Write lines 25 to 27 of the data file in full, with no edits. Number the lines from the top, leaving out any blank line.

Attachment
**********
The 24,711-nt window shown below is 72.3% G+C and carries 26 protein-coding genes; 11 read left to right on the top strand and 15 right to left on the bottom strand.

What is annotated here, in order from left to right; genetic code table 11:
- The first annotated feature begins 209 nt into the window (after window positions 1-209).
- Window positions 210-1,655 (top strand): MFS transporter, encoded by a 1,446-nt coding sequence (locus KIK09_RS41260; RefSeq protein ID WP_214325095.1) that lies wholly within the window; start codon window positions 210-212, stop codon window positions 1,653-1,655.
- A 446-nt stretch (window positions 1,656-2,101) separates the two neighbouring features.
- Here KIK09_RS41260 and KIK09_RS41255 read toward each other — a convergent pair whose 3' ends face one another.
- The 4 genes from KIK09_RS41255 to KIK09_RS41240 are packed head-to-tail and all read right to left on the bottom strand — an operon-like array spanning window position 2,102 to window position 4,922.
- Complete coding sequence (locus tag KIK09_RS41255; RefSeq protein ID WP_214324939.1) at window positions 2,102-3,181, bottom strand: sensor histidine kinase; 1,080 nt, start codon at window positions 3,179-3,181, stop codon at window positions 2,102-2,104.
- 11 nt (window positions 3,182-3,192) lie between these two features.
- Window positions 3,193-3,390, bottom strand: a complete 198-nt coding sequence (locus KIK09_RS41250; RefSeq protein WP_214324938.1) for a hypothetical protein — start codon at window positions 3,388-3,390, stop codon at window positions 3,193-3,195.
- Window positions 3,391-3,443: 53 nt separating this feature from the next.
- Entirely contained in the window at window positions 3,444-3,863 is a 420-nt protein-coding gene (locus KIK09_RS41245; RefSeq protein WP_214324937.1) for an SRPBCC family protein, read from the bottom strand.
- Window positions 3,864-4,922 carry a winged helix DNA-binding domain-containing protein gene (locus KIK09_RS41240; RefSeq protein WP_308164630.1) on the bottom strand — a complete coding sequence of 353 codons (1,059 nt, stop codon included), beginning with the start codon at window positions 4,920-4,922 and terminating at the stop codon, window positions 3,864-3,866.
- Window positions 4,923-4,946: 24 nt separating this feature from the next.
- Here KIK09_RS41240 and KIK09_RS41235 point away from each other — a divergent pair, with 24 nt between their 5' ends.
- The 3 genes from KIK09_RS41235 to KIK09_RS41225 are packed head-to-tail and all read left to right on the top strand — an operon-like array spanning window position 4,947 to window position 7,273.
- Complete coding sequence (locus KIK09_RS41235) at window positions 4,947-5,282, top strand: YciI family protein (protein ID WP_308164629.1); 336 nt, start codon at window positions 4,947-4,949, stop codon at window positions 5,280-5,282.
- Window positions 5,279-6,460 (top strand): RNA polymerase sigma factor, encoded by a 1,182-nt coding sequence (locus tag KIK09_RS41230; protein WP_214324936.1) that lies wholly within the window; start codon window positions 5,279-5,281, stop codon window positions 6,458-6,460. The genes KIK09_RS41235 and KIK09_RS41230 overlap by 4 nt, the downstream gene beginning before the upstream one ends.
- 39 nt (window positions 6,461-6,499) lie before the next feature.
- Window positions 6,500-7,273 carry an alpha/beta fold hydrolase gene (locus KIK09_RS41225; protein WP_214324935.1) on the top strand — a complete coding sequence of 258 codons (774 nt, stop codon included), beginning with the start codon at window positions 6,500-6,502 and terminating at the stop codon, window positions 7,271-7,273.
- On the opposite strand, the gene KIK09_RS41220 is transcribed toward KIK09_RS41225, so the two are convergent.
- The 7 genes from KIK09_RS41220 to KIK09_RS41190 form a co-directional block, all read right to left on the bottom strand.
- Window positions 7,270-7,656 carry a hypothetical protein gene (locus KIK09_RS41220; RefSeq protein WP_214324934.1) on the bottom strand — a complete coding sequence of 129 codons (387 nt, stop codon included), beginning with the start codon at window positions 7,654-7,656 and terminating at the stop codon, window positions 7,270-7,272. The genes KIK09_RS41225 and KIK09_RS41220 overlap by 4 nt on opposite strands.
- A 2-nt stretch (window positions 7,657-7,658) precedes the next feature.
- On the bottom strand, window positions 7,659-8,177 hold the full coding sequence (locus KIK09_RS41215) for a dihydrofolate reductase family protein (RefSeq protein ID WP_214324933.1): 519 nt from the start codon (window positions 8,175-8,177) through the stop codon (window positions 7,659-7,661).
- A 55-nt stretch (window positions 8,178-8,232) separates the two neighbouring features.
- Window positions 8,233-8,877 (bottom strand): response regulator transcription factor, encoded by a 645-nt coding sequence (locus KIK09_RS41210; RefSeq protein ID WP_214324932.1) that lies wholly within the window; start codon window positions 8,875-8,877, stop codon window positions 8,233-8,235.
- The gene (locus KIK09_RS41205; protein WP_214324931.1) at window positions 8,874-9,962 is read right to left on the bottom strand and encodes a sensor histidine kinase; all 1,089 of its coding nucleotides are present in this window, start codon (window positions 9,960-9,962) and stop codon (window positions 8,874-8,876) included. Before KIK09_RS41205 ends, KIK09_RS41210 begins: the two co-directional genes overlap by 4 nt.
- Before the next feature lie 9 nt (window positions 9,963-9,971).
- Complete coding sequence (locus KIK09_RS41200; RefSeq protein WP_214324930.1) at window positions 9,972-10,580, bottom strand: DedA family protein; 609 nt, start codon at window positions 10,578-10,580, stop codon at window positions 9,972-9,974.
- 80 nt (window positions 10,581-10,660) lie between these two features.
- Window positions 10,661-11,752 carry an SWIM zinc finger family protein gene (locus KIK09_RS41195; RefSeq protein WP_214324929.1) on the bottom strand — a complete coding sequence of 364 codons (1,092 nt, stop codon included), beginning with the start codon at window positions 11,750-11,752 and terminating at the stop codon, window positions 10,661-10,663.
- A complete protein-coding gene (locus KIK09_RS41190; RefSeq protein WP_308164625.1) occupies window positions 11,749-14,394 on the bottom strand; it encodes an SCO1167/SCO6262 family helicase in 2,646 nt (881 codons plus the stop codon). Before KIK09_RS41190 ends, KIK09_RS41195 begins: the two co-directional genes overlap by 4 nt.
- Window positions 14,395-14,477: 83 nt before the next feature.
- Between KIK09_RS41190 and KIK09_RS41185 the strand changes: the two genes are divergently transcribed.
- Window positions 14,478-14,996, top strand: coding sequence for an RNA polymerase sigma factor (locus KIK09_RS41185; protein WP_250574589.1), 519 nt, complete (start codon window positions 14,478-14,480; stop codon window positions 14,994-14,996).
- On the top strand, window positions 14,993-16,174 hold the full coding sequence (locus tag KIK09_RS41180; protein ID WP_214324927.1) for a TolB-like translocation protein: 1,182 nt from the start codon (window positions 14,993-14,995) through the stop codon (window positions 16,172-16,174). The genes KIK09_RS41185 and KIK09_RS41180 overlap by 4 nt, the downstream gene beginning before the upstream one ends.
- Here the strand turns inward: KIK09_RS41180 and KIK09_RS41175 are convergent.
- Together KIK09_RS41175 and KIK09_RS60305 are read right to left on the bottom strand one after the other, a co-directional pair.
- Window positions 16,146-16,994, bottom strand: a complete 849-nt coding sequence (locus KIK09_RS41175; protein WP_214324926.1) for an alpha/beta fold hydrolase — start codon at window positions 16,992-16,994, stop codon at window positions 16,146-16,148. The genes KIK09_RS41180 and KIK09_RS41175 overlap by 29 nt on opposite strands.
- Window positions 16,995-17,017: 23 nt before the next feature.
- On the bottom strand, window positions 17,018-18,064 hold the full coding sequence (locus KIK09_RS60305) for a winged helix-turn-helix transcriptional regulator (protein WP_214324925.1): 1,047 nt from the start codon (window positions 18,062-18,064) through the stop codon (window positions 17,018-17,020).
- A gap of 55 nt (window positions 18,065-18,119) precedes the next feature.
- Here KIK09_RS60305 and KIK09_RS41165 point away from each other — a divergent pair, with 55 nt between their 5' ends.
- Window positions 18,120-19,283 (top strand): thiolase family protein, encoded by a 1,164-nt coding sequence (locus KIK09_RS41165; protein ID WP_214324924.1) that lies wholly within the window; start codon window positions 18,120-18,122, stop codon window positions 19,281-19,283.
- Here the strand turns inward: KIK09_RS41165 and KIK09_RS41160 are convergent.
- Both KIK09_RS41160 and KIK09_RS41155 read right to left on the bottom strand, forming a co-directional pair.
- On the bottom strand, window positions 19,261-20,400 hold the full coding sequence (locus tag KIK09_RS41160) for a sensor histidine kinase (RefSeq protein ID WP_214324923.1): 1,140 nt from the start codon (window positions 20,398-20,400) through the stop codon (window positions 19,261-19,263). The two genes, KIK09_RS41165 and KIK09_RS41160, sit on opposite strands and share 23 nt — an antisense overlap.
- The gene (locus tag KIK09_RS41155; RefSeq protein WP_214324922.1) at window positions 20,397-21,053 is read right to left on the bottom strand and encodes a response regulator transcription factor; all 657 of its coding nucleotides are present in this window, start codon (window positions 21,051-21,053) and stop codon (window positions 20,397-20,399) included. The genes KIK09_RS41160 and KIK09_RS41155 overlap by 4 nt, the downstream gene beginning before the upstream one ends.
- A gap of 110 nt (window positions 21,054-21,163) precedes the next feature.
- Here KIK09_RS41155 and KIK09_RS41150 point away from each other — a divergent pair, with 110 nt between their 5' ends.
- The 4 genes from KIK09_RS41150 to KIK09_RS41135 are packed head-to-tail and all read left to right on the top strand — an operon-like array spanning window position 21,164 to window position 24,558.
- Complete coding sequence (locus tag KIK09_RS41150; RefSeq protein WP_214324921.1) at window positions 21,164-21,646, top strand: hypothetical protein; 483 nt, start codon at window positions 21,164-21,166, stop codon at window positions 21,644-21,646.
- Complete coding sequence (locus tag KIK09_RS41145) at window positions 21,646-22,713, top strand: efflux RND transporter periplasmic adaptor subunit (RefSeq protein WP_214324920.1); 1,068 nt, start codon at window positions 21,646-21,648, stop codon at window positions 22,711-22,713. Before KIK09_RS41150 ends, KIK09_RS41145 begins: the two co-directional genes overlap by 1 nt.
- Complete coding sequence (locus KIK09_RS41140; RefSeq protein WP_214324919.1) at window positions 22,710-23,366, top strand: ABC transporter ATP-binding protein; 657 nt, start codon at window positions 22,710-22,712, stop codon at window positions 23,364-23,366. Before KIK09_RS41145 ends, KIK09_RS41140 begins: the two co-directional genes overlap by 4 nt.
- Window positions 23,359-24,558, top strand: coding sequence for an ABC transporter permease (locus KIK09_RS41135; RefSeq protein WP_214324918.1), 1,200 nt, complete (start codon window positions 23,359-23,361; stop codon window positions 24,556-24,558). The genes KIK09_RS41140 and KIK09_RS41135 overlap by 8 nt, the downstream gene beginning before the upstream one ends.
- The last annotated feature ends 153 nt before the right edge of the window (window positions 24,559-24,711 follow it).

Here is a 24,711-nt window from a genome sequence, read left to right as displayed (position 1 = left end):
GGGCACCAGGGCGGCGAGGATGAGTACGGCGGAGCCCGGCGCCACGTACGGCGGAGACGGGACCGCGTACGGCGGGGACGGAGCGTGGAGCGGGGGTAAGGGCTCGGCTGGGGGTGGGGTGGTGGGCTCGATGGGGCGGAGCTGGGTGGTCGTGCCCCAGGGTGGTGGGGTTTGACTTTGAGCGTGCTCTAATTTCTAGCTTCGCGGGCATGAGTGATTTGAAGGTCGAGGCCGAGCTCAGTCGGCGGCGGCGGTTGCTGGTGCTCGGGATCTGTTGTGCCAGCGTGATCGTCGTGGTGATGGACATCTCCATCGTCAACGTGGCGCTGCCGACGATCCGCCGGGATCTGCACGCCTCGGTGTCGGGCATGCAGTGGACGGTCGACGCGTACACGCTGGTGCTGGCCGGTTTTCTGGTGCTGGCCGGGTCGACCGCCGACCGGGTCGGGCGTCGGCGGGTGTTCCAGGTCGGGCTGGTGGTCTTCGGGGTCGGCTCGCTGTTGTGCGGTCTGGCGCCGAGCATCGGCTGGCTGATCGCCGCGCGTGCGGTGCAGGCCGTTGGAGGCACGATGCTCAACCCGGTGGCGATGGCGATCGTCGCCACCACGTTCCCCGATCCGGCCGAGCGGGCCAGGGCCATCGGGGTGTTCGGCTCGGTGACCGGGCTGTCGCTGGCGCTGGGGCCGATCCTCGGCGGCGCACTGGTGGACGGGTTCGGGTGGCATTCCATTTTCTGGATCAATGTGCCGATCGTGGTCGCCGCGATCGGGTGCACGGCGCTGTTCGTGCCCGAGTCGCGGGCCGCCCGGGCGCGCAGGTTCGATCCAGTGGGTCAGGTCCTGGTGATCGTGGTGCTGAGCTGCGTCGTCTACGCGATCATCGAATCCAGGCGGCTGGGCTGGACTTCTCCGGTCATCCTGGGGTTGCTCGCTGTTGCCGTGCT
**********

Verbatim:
- On the bottom strand, window positions 7,659-8,177 hold the full coding sequence (locus KIK09_RS41215) for a dihydrofolate reductase family protein (RefSeq protein ID WP_214324933.1): 519 nt from the start codon (window positions 8,175-8,177) through the stop codon (window positions 7,659-7,661).
- A 55-nt stretch (window positions 8,178-8,232) separates the two neighbouring features.
- Window positions 8,233-8,877 (bottom strand): response regulator transcription factor, encoded by a 645-nt coding sequence (locus KIK09_RS41210; RefSeq protein ID WP_214324932.1) that lies wholly within the window; start codon window positions 8,875-8,877, stop codon window positions 8,233-8,235.